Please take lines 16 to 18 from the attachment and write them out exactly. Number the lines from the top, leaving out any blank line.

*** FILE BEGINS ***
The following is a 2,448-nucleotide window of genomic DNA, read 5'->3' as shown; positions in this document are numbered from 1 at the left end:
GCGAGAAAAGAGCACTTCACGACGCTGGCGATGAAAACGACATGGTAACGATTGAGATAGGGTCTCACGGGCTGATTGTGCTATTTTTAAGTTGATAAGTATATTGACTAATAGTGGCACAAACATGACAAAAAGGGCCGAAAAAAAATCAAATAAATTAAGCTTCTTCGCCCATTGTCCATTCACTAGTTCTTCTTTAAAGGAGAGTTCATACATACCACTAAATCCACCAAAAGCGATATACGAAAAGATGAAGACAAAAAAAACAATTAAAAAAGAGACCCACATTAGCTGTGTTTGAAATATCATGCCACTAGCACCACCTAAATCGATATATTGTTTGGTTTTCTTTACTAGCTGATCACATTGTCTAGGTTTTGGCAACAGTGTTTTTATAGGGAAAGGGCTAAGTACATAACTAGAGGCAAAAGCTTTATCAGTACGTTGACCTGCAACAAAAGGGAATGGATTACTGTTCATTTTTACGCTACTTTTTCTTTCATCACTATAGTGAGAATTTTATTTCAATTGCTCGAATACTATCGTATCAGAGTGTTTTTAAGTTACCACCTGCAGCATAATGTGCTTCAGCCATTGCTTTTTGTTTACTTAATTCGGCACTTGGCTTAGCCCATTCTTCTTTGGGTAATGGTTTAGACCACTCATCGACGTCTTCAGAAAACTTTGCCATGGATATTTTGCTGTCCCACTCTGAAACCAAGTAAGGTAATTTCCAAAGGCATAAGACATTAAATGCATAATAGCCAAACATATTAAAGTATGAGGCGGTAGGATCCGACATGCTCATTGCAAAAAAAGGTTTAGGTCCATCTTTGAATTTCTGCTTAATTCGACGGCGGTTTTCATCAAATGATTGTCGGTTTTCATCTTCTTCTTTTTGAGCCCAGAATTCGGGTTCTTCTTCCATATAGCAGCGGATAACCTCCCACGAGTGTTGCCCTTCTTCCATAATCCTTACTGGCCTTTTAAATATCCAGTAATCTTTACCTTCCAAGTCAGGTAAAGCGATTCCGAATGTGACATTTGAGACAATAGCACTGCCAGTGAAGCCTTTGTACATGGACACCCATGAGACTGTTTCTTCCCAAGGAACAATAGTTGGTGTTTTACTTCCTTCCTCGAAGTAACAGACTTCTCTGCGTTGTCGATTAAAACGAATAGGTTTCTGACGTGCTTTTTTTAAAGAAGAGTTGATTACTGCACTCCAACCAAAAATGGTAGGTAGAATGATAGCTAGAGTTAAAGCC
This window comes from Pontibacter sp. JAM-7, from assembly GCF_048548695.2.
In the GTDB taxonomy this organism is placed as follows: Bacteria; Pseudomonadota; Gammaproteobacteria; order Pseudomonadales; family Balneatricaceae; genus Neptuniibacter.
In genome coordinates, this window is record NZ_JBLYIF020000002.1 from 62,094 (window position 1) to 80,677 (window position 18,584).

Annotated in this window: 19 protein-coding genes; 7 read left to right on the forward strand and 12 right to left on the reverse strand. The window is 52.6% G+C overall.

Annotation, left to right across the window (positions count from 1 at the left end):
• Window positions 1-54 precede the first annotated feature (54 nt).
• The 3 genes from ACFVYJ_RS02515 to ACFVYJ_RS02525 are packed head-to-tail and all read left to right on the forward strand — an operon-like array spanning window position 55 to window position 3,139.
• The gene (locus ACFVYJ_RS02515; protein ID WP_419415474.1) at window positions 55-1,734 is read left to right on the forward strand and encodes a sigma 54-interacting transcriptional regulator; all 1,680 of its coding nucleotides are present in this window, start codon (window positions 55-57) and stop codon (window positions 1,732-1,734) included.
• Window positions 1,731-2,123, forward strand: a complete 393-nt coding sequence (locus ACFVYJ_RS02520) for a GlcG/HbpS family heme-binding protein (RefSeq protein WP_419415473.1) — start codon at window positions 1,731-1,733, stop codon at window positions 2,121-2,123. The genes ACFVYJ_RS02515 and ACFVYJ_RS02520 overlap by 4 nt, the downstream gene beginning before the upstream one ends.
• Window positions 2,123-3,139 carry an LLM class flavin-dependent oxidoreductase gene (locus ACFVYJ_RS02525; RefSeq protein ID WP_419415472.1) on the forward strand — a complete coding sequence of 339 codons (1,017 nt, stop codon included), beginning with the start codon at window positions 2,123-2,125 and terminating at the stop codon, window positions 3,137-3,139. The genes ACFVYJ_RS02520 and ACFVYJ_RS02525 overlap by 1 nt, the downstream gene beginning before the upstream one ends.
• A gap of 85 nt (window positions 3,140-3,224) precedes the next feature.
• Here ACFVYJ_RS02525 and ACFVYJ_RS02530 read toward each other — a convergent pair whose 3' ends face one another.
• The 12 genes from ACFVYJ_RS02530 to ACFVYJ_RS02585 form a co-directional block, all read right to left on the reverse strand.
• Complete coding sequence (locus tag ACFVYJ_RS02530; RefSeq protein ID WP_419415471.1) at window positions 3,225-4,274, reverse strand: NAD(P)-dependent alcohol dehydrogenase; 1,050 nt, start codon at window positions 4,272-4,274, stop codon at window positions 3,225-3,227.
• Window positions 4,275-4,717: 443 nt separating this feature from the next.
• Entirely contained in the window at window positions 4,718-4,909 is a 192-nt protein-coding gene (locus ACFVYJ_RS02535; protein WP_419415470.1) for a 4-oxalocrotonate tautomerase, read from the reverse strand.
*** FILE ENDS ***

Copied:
• Complete coding sequence (locus tag ACFVYJ_RS02530; RefSeq protein ID WP_419415471.1) at window positions 3,225-4,274, reverse strand: NAD(P)-dependent alcohol dehydrogenase; 1,050 nt, start codon at window positions 4,272-4,274, stop codon at window positions 3,225-3,227.
• Window positions 4,275-4,717: 443 nt separating this feature from the next.
• Entirely contained in the window at window positions 4,718-4,909 is a 192-nt protein-coding gene (locus ACFVYJ_RS02535; protein WP_419415470.1) for a 4-oxalocrotonate tautomerase, read from the reverse strand.